We are still recovering from a busy September here in the office. The end of the year is always a race, but the addition of Chicago's premiere art fair, Expo Chicago, always makes things that much more exciting. Art fairs are a great opportunity for art consultants to take in an extensive array of artwork from a vast network of national and international galleries in a relatively short amount of time. Additionally, we welcome any opportunity to see art in person and connect with its makers and purveyors, making this close-to-home option a must on our list.


DeGroot Fine Art at Vernissage

DeGroot Fine Art at Vernissage

The art season in Chicago opens in early September with many top-notch shows in the galleries around town leading up to the night of Expo Chicago or “Vernissage” as it is referred to in their programming. This term simply means a private viewing of paintings before public exhibition. This event is heavily attended, and the people-watching is as interesting as the artwork. That said, it is hard to fully perceive what is being exhibited behind the throngs of people, so it is important to strategize how and when you will be best able to take things in.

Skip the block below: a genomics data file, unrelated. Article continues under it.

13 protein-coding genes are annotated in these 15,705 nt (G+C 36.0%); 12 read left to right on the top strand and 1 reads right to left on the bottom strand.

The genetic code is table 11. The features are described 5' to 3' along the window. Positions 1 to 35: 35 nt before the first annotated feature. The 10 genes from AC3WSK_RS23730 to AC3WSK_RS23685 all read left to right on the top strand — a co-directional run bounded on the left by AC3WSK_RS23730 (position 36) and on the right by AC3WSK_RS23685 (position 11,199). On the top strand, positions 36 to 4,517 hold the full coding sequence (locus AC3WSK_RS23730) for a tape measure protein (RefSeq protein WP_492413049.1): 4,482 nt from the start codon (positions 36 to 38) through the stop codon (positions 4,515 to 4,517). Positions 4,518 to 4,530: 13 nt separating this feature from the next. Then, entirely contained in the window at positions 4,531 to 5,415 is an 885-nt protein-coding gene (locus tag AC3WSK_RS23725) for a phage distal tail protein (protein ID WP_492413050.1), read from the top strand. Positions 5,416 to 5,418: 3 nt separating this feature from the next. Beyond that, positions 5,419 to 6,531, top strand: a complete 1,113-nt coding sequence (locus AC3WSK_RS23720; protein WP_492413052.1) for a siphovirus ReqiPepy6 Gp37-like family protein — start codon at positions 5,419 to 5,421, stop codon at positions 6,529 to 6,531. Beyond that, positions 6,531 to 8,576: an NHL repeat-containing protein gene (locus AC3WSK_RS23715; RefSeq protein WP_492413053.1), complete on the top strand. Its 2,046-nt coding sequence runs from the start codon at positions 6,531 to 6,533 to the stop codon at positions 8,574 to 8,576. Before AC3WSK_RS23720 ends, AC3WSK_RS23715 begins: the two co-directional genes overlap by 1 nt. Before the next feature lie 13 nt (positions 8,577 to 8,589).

Every year I make sure to attend the professional preview before the fair opens for Vernissage. During this time I was able to take some quick snapshot reminders with my camera and write notes down of those pieces of particular interest. I use these notes to flag and quickly communicate artwork options for our private and corporate clients and get a head-start on any acquisitions. This year, I was focused on new prints, potential acquisitions for two different homes in Evanston and Lincoln Park, and executive level artwork for corporate clients.